September 23, 2020

Which CMS to Use?

What is a CMS? Accoridng to Wikipedia

A content management system (CMS) is a computer software used to manage the creation and modification of digital content. CMSs are typically used for enterprise content management (ECM) and web content management (WCM). ECM typically supports multiple users in a collaborative environment by integrating document management, digital asset management and record retention.

A CMS (or sometimes it can be called Knowledge Mangaement System, KMS) such as ECM can be very complex and requires a team of developers and a company to support it! In fact I am currently working for Oracle CX Knowledge Management that provides such service.

Outside of ECM, many smaller business would use CMS (or the WCM) to create and host their own website. Now a days, a CMS can do more than just hosting static pages. It can be extended to include dynamic features such as ecommerce store that sells product or manage community of users etc. Another usage of CMS is just for personal blogging. It helps keep track and displaying someone's weblog in a form of digital Post.

I have evaluated and used quite of few CMS applications for my own personal blogging. Here I would highlight few that I like with their pros and cons. I hope these help you in selecting your own CMS to use.

Static Site Generator

If you are a developer, you should definately try a "Static Site Generator" to generate a site. It helps you understand more on the tools and way to create site differently compare to a traditional web development with a server. Currently GitHub provide "Pages" services that host static html files for free.

There are many generator to choose from. See my cms-eval repo for details. Currently I found VuePress to be very promising.


  • Generators are usually easy to setup and run using a dynamic scripting language.
  • Content data are usually store as files. And it can use markup syntax such as Markdown or Asciidoc for input.
  • Simple layout and template processing to generate output that usually use a certain folders structure. Minial configuration is needed.
  • Site output is just plain static HTML/CSS/JavaScript files.
  • No server side processing needed to host the site.
  • No need database


  • It's more work to create new post and publish it.
  • New content data is created using your text editor locally, save, and then Git commit.
  • New site needs to be generated, then push and update host server.
  • You can automate publishing using CI server (like Travis) but require more setup.
  • You usually want to use source control tool to version changes, so more tool to learn.
  • A change in source could generate many changes in the output static files. (Specially if you use pagination).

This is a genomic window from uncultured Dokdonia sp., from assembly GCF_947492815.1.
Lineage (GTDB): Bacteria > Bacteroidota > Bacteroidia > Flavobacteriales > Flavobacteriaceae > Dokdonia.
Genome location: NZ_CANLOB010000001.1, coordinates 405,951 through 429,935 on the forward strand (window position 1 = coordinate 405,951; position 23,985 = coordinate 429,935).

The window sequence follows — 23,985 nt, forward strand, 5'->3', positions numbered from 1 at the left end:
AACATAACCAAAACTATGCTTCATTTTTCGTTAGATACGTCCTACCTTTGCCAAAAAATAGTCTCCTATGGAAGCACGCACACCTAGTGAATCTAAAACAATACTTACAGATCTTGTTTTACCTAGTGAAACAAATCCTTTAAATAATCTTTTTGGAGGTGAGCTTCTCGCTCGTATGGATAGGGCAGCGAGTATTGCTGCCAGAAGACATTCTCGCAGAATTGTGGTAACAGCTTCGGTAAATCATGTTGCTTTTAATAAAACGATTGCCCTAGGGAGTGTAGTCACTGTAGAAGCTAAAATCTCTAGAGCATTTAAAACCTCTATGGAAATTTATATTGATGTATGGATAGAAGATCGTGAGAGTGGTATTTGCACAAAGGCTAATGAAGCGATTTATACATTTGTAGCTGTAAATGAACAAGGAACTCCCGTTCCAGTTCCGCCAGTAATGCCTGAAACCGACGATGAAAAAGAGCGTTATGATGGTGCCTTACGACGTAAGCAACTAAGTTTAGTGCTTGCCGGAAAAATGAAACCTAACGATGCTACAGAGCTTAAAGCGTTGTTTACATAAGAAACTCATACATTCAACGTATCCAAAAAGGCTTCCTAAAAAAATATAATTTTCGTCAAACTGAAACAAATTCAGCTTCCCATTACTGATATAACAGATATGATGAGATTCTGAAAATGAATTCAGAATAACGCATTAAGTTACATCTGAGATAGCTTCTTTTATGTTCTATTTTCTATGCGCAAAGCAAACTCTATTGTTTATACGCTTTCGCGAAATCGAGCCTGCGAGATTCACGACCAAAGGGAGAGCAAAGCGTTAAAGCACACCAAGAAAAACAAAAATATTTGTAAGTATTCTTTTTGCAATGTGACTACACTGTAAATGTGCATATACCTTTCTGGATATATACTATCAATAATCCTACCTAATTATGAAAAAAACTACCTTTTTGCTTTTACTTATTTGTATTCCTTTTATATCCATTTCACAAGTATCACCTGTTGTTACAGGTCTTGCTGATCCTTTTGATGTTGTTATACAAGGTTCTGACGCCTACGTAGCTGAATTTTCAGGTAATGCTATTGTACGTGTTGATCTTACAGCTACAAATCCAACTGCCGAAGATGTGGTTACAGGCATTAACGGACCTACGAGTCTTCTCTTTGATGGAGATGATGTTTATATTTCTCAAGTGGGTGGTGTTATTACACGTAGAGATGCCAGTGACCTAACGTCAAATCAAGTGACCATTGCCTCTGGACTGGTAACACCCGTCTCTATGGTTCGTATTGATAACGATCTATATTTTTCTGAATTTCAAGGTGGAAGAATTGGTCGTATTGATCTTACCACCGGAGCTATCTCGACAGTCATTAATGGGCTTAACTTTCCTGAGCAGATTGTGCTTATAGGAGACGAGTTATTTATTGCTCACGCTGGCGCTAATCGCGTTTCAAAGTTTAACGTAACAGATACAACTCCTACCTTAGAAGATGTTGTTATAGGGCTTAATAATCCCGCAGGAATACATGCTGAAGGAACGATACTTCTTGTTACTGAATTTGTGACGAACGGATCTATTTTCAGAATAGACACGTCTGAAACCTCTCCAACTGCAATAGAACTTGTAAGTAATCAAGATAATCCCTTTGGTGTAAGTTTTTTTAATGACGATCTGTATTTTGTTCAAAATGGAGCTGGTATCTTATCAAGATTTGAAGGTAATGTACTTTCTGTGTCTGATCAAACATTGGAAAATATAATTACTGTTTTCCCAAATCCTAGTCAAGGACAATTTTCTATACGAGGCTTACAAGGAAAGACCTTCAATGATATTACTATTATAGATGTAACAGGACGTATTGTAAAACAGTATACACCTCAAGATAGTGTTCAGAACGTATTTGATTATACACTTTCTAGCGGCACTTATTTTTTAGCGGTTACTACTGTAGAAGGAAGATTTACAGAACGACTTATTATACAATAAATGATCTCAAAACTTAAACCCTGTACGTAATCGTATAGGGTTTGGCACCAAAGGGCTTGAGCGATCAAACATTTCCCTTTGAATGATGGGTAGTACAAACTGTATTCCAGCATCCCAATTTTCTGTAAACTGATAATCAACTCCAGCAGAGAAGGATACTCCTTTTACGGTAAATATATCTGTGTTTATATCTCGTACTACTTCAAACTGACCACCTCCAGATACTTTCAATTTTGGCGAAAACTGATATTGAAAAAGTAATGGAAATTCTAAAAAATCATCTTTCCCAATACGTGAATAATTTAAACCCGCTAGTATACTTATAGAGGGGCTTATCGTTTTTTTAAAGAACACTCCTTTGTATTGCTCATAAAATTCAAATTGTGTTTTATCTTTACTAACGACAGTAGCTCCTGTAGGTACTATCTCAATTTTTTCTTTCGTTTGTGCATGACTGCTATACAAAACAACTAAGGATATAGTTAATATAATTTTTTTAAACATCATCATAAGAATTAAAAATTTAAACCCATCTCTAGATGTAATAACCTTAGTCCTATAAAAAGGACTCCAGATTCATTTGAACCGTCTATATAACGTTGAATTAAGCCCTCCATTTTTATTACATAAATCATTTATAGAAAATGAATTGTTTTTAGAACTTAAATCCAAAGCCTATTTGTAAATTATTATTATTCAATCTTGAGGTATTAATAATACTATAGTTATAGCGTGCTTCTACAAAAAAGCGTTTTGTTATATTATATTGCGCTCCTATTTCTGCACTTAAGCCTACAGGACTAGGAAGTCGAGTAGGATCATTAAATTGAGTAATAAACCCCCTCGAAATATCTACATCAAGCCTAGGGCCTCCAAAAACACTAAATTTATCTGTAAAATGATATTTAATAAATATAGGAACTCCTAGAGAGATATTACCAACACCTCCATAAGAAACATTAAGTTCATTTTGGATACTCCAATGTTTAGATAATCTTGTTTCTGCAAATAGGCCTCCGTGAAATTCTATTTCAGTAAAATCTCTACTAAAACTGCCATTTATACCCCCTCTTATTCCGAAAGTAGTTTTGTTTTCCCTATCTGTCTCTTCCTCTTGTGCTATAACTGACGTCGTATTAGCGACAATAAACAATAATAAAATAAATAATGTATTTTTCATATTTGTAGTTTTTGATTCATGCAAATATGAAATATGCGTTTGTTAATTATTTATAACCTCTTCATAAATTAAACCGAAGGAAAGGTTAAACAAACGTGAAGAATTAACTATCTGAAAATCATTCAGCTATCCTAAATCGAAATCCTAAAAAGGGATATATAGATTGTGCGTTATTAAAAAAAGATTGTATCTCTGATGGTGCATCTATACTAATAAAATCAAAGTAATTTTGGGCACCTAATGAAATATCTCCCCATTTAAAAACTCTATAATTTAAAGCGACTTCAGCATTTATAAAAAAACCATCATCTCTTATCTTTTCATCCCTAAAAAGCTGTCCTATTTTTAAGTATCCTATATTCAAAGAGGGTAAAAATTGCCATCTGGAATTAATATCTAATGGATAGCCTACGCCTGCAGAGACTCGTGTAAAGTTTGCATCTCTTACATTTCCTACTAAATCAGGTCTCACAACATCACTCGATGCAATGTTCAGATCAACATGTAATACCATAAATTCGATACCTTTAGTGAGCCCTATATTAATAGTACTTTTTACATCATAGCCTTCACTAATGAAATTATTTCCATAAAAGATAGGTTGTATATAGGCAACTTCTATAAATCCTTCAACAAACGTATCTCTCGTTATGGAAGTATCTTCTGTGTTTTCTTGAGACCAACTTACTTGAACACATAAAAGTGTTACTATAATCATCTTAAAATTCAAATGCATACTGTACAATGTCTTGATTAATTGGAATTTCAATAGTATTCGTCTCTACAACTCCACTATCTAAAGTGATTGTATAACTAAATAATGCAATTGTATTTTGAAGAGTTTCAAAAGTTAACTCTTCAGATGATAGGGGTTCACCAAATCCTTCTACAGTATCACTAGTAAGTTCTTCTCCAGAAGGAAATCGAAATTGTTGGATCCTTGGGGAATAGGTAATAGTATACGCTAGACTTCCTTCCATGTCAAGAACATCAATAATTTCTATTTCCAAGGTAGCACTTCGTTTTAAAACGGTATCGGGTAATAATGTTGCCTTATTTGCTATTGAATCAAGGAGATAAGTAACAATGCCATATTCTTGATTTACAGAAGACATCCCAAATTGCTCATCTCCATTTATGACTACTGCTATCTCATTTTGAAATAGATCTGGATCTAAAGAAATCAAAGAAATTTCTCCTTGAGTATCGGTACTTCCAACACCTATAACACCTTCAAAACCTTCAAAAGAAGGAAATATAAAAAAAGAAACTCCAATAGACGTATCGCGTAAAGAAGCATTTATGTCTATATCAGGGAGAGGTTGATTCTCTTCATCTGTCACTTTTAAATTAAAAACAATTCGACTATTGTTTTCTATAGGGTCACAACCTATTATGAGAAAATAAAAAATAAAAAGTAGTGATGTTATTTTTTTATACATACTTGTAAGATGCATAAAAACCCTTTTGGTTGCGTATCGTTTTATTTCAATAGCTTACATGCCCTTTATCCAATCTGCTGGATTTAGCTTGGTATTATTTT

• Dynamic feature such as search feature is more difficult to do. You usually need to integrate third party serice (eg: Disqus for user comments)

Web based CMS applications

This usually mean you would use a CMS web application that made created using one of server side programming language. Some example of these applications are:

  • WordPress (PHP)
  • WagtailCMS (Python)
  • RandiantCMS (Ruby)
  • MagnoliaCMS (Java)
  • Gridsome(JS)

These CMS application setup usually require a database and server env that specific to that programming language.


  • Rich CMS features
  • Take advantage of database storage and performance
  • Scalable
  • Customizable
  • Full control on your own data and content


  • Learning curve is high
  • Costly to host
  • Need to maintain database and applications

SAAS/Cloud based CMS

You can use one of cloud provider that provide CMS application that you do not need to host your own. Usually this type CMS can be full application, or headless API based that only provide backedn services, and then you build your own UI.

Example are: ButterCMS and ContentfulCMS.


  • Fast setup and usually all you need is a browser to get started (and a credit card. ^_^)
  • No need to setup custom server, maintain database or applications


  • Costly
  • Remote debugging and support
  • Data and content are hosted remotely in vendor facility

Custom site development

In this case you just build a web site from scratch using one of your favorite programming language.

  • Java - scalable, high perforamance, higher learning curve, slower in development
  • Python/PHP/Ruby/JavaScript - easy to learn and quick to develope


  • Fully customizable and take advantage of a programming language eco system.
  • We can do just about anythig we can dream of!


  • Learning curve is higher compare to using an existing CMS application
  • Costly to maintain